This week I attended a 3 day intensive introductory workshop to Haskell! The workshop was done by NICTA (with Lambda Ladies) and was facilitated by Tony Morris and Mark Hibberd, held at Red-Hat in Brisbane.
Haskell is a functional programming language, which is quite different from our regular object orientated language like Java, C++.
A simple comparisonThis was one of the first exercises that we did at the workshop in which we had to get the product of a list of numbers (1*2*3*4 = 24):
So we're immediately employing recursion as an alternate way to iterate through a list which is different to my instinctive OO logic.
While skimming over the syntax, we slowly assembled our own libraries: lists, parsing, apply and fileIO. While the majority flew of them flew over my head and in some cases, didn't even register, I felt that I had accomplished a lot at the end of the third day. The complexity was always increasing so when looking back, the concepts that we may not have fully understood come back and hit us in the face with blanket obviousness. I was so exhausted that at the end of the last day, I skipped (or deferred) a late night lecture and some extra curricular to go home, put food in face, roll over and become temporarily comatose.
I thoroughly enjoyed myself, but after all this, I do still feel that functional programming is a bit of a luxury - for me specifically. Perhaps it's because I'm still very slowly getting the hang of programming in general. That being said, the core concepts and the different way of thinking that we're forced to employ is really cool. But I think that to really establish a concrete opinion, I should at least get some credible experience with it. They did mention that it has a lot of potential in complex financial calculations and high frequency trading which is supposed to be right up my ally.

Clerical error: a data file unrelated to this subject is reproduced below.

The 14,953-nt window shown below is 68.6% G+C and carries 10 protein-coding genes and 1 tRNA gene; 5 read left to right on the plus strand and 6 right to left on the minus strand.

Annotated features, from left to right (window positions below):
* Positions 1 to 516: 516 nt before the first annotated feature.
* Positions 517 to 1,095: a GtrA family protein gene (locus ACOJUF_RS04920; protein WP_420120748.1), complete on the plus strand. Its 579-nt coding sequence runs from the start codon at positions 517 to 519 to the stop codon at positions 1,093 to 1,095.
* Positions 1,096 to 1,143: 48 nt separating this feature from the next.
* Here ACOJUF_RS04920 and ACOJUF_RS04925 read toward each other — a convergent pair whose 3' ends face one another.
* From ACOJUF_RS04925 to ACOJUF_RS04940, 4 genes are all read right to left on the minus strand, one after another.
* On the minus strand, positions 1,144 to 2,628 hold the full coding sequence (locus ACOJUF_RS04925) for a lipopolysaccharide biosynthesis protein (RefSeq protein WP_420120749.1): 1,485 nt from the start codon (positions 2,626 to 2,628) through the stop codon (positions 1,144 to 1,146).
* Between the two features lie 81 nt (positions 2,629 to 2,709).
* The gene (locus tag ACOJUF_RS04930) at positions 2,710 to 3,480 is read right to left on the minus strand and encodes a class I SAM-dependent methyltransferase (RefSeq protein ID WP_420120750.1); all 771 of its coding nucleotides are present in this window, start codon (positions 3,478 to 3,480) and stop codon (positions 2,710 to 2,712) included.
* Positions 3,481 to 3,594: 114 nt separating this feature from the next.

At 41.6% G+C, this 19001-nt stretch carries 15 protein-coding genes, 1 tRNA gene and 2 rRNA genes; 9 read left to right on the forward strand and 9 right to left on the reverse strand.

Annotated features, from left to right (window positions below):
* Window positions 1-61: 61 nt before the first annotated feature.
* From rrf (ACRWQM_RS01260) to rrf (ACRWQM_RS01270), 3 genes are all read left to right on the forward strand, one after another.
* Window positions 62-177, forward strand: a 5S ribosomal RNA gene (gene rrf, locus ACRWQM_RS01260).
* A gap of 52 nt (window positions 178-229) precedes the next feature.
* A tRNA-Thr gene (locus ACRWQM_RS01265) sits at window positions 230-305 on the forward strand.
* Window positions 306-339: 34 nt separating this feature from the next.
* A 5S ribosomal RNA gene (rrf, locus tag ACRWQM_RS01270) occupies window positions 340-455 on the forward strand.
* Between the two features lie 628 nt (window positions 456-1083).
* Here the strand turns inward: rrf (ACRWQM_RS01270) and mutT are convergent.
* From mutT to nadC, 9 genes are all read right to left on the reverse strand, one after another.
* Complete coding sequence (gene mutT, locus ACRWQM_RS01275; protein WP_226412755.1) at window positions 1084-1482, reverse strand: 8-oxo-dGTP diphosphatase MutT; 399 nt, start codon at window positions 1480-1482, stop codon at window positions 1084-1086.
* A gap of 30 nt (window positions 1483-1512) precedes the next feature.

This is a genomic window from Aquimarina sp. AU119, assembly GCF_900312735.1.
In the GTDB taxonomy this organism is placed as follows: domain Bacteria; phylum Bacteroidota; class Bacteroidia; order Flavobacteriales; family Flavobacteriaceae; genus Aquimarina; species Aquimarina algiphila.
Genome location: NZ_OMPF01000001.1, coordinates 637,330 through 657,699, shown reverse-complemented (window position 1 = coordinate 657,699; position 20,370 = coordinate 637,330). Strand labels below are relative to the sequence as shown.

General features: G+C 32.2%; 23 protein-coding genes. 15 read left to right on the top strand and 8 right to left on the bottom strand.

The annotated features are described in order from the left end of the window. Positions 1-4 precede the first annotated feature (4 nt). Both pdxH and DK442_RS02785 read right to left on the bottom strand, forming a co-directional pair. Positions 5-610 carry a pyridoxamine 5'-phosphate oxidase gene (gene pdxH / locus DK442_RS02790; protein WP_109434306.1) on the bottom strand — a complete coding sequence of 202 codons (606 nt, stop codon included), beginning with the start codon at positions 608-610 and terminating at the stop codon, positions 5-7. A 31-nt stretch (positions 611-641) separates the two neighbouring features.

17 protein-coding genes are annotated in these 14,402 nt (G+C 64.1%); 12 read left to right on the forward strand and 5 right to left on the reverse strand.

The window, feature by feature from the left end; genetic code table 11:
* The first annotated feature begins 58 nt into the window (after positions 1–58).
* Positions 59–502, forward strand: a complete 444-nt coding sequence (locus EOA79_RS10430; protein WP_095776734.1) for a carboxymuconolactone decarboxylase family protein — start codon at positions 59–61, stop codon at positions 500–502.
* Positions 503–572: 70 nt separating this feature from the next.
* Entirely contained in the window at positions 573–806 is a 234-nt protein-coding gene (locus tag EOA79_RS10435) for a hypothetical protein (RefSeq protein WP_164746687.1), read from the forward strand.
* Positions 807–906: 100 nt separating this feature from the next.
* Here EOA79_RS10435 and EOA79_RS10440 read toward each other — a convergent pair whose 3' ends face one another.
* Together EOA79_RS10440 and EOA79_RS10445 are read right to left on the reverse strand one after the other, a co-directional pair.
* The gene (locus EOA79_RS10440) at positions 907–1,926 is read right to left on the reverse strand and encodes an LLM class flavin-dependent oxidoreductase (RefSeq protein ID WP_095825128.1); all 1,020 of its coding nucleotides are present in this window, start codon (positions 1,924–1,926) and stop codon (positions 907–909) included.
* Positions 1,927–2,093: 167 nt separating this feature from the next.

Interested in Haskell?The Haskell Platform
Lean You a Haskell for Great Good
I used my kawaii 2011 11" Mac Air running OS X (Mavericks). GHCi (Haskell's environment compiler thingy) was a bit of a challenge to get running but I managed to get it working through the combined power of Google Search and my Dad's terminal knowledge. I would strongly suggest using your favourite Linux distribution if you're using Windows and you care about what people think of you.
The library that we were working on can be forked from here: https://github.com/tonymorris/course
Apparently these NICTA guys go all over Australia offering this 3 day workshop (3 * 7 hours = 21 hours of Haskell immersion) for free with a supplied lunch. Extreme altruism? I'm not complaining. While it's free, it does not mean that it's not valuable at all. In fact, I recommend that if you were going, ensure that you have nothing on at night to give yourself time to recuperate because after all, you're learning programming again but this time it is much more abstract.
We were given these lovely laser-cut Lambdas from Katie Miller, who was there from Red Hat and Lambda Ladies. Perhaps now we know what they are, we deserve them :3
Also Red Hat's soap smells really nice.